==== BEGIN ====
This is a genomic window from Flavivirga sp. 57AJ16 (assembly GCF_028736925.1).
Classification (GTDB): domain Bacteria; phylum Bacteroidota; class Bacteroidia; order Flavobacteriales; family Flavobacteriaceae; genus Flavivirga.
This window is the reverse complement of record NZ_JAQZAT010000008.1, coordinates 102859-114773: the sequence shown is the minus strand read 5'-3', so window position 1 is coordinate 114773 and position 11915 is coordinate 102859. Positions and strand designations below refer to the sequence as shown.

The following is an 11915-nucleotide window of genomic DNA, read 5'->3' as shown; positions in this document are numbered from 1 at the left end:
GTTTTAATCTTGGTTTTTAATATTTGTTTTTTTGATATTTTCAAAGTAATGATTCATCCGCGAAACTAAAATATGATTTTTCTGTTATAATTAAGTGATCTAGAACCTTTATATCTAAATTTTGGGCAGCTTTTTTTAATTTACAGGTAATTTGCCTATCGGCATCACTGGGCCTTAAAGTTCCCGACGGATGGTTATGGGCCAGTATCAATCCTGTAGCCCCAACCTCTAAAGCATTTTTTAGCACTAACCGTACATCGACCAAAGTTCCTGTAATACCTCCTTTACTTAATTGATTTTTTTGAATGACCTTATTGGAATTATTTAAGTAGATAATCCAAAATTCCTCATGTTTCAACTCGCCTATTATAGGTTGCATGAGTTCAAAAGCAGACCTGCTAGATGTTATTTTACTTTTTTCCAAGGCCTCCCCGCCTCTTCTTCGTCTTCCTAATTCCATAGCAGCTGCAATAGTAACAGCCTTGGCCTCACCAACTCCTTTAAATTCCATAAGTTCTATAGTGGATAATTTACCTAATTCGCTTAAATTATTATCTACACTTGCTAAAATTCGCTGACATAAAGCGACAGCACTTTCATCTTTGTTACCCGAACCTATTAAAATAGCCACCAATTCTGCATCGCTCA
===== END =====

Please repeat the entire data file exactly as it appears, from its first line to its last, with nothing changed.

This is a genomic window from Flavivirga sp. 57AJ16 (assembly GCF_028736925.1).
Classification (GTDB): domain Bacteria; phylum Bacteroidota; class Bacteroidia; order Flavobacteriales; family Flavobacteriaceae; genus Flavivirga.
This window is the reverse complement of record NZ_JAQZAT010000008.1, coordinates 102859-114773: the sequence shown is the minus strand read 5'-3', so window position 1 is coordinate 114773 and position 11915 is coordinate 102859. Positions and strand designations below refer to the sequence as shown.

The following is an 11915-nucleotide window of genomic DNA, read 5'->3' as shown; positions in this document are numbered from 1 at the left end:
GTTTTAATCTTGGTTTTTAATATTTGTTTTTTTGATATTTTCAAAGTAATGATTCATCCGCGAAACTAAAATATGATTTTTCTGTTATAATTAAGTGATCTAGAACCTTTATATCTAAATTTTGGGCAGCTTTTTTTAATTTACAGGTAATTTGCCTATCGGCATCACTGGGCCTTAAAGTTCCCGACGGATGGTTATGGGCCAGTATCAATCCTGTAGCCCCAACCTCTAAAGCATTTTTTAGCACTAACCGTACATCGACCAAAGTTCCTGTAATACCTCCTTTACTTAATTGATTTTTTTGAATGACCTTATTGGAATTATTTAAGTAGATAATCCAAAATTCCTCATGTTTCAACTCGCCTATTATAGGTTGCATGAGTTCAAAAGCAGACCTGCTAGATGTTATTTTACTTTTTTCCAAGGCCTCCCCGCCTCTTCTTCGTCTTCCTAATTCCATAGCAGCTGCAATAGTAACAGCCTTGGCCTCACCAACTCCTTTAAATTCCATAAGTTCTATAGTGGATAATTTACCTAATTCGCTTAAATTATTATCTACACTTGCTAAAATTCGCTGACATAAAGCGACAGCACTTTCATCTTTGTTACCCGAACCTATTAAAATAGCCACCAATTCTGCATCGCTCA